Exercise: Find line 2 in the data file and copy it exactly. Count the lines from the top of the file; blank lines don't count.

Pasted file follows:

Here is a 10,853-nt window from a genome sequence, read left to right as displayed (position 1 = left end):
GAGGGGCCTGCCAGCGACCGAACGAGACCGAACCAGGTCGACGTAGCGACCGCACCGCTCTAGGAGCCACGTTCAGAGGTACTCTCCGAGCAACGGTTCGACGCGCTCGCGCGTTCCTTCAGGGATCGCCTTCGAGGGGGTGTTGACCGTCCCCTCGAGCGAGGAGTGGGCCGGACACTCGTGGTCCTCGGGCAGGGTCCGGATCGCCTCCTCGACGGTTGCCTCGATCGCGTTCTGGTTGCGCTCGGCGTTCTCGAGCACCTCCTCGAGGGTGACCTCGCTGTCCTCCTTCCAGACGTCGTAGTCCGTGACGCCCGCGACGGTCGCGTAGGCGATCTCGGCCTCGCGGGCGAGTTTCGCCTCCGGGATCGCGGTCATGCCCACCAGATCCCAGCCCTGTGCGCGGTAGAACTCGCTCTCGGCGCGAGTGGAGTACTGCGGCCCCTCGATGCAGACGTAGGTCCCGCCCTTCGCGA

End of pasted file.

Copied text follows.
GAGGGGCCTGCCAGCGACCGAACGAGACCGAACCAGGTCGACGTAGCGACCGCACCGCTCTAGGAGCCACGTTCAGAGGTACTCTCCGAGCAACGGTTCGACGCGCTCGCGCGTTCCTTCAGGGATCGCCTTCGAGGGGGTGTTGACCGTCCCCTCGAGCGAGGAGTGGGCCGGACACTCGTGGTCCTCGGGCAGGGTCCGGATCGCCTCCTCGACGGTTGCCTCGATCGCGTTCTGGTTGCGCTCGGCGTTCTCGAGCACCTCCTCGAGGGTGACCTCGCTGTCCTCCTTCCAGACGTCGTAGTCCGTGACGCCCGCGACGGTCGCGTAGGCGATCTCGGCCTCGCGGGCGAGTTTCGCCTCCGGGATCGCGGTCATGCCCACCAGATCCCAGCCCTGTGCGCGGTAGAACTCGCTCTCGGCGCGAGTGGAGTACTGCGGCCCCTCGATGCAGACGTAGGTCCCGCCCTTCGCGA